Wednesday Vignette – know your plants!

Or – as we all find and fall for new things – at the very least do some research first. On my walks, I often pass by this new planting, just down the street from us. The other day, the hired installer was there, so – with some hopefully not too obvious disbelief – I asked him if that plant really was what I thought it was – Senecio (or Brachyglottis) greyi. He confirmed, so I gently asked him if he knew they easily get 5′ wide – meaning it would soon gobble up the little Hellebores planted around them. He said he did, which made me think that maybe this might just be a case of stubborn client ignorance and insistence.


How about that? I have never seen Senecio greyi used as a bedding plant before…. It will be interesting to see this planting evolve. Is there some dwarf version of this plant I don’t know about?

To add insult to injury, facing east and north, the light aspect of this particular planting is far more to the liking of Hellebores than it is to anything Brachyglottis. Maybe they are banking on that to stump its growth? Since I possess intimate, empirical experience in this matter, I could have told him that if it doesn’t get enough sun, it will get rather leggy, and lean toward whatever light it gets. I planted one in one of my sunniest spots, but it still wasn’t enough. As as saving grace to its deprived condition, last year my neighbors removed an old Cypress, which had an instant brightening effect on that entire bed – including the Senecio. But, since I figured I had probably annoyed the poor landscaper enough, I didn’t offer up this additional bit of unsolicited advice, and instead moved on. Maybe he really was doing exactly what he was told to do, against better odds. If so, I feel for him – it’s never fun to have to do things you know will soon be doomed.

About annamadeit

I was born and raised in Sweden, By now, I have lived almost as long in the United States. The path I’ve taken has been long and varied, and has given me a philosophical approach to life. I may joke that I’m a sybarite, but the truth is, I find joy and luxury in life’s simple things as well. My outlook on life has roots in a culture rich in history and tradition, and I care a great deal about environmental stewardship. Aesthetically, while drawn to the visually clean, functional practicality and sustainable solutions that are the hallmarks of modern Scandinavia, I also have a deep appreciation for the raw, the weathered, and the worn - materials that tell a story. To me, contrast, counterpoint, and diversity are what makes life interesting and engaging. Color has always informed everything I do. I’m a functional tetrachromat, and a hopeless plantoholic. I was originally trained as an architect working mostly on interiors, but soon ventured outside - into garden design. It’s that contrast thing again… An interior adrift from its exterior, is like a yin without a yang. My firm conviction that everything is connected gets me in trouble time and time again. The world is a big place, and full of marvelous distractions, and offers plentiful opportunities for inquiry and exploration. I started writing to quell my constant queries, explore my discoveries, and nurture my curiosity. The Creative Flux was started in 2010, and became a catch-all for all kinds of intersecting interests. The start of Flutter & Hum at the end of 2013 marks my descent into plant nerd revelry. I occasionally contribute to other blogs, but those two are my main ones. For sure, topics are all over the map, but then again - so am I! Welcome to my blogs!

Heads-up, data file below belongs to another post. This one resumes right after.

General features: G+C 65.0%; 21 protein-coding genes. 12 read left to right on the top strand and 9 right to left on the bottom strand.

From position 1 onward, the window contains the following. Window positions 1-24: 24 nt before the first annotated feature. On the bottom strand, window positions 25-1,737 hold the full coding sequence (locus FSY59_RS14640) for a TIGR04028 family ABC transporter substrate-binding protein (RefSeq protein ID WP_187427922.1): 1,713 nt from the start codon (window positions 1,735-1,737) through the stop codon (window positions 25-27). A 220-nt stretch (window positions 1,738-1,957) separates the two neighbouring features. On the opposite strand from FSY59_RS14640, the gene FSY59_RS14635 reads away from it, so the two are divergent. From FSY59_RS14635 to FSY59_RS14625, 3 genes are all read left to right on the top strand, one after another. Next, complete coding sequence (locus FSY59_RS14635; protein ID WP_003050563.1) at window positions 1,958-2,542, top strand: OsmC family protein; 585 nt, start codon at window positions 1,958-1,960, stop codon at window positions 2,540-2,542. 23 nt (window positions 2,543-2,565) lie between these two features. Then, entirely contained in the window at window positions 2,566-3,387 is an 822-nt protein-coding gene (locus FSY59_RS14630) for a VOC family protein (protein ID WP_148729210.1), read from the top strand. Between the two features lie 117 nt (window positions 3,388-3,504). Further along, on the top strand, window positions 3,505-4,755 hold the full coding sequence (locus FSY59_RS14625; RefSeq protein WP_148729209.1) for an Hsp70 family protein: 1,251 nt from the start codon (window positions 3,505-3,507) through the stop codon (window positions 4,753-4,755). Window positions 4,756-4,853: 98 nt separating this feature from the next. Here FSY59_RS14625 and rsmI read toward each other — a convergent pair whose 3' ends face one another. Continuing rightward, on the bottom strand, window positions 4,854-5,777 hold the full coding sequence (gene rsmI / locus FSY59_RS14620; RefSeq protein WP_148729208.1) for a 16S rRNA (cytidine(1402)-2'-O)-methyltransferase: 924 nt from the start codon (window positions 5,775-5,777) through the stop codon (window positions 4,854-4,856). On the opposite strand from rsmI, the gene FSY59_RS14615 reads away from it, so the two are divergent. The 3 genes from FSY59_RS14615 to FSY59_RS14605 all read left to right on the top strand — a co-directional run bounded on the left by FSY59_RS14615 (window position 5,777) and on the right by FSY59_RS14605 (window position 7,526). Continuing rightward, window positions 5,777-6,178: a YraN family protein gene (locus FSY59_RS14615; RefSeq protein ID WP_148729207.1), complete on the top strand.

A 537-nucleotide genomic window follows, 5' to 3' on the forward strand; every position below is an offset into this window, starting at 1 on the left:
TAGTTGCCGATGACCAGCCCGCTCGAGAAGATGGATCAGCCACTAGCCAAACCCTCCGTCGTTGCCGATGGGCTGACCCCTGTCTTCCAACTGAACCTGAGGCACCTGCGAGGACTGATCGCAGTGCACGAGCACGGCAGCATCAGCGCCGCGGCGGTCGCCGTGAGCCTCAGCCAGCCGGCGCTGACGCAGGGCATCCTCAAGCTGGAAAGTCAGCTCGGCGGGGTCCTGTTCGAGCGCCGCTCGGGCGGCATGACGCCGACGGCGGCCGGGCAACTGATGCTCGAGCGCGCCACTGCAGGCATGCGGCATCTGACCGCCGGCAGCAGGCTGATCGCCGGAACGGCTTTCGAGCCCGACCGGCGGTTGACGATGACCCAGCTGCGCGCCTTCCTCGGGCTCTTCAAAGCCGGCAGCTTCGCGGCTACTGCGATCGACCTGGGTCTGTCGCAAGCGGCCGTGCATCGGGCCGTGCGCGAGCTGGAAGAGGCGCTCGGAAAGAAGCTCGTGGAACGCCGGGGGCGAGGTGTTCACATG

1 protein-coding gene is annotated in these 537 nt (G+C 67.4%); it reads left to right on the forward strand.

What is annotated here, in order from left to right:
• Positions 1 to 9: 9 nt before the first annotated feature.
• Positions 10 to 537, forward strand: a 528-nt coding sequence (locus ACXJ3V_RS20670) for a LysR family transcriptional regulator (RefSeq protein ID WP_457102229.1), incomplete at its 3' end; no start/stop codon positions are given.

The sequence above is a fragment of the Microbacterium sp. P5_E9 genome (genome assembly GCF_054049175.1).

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27 Responses to Wednesday Vignette – know your plants!

  1. tonytomeo says:

    One of the main reasons I can not work for landscapers is that we so regularly stuffed landscapes full of plants just because we could charge more money for it. The wrong plants were more profitable because they caused more problems that we charged more money to correct. (I do not mean to imply that is what your neighbor’s landscaper was intentionally doing. It is just what we did, and what is quite the norm here.)

    • annamadeit says:

      I think often they are trying to appease the client’s desire for an insta-garden. Cram it full of little plants, and edit later, as things get bigger. That decision often comes down to client patience; are they willing to wait, or not?

      • tonytomeo says:

        That is also the reasoning for big boxed trees and recycled mature palms. Some work quite nicely, particularly palms. The most popular boxed trees do not work out so well. Some of the boxed trees cost more than a new Buick, but are likely to die within a few years. For those trying to sell an expensive home real fast, it is worth it. They do not really care if the trees die after they are gone.

        • annamadeit says:

          That’s true. I often find that smaller plants are easier to establish than big ones anyway. Just like spontaneously seedlings seem tougher than the little 4″ starts we try. Gardening really is a sport where patience is key… And, what a terrible shame it is to see the kind of big trees you mention go to waste like that. Sigh…

          • tonytomeo says:

            The worst was a client who was using our big boxed rhododendrons as ANNUALS; and what was even WORSE is that there was no one living in the home where they were planted to see them bloom! Rhododendrons happen to be one of those plants that do quite well as bi boxed specimens, so I would have no problem growing and selling them. Our client bought a truckload of them annually for the same house up in San Mateo County. I thought was odd that there was always more room for more rhododendrons. The family who owned the home lived somewhere else, and only had the ‘gardener’ maintain the grounds so that it did not get too wild. However, the ‘gardener’ was always devising new and sleazy ways to spend the clients money. He installed the very expensive rhododendrons late in winter so that they could bloom as they do through spring. When they were done, he had them all removed. They would be replaced the following winter to repeat the process!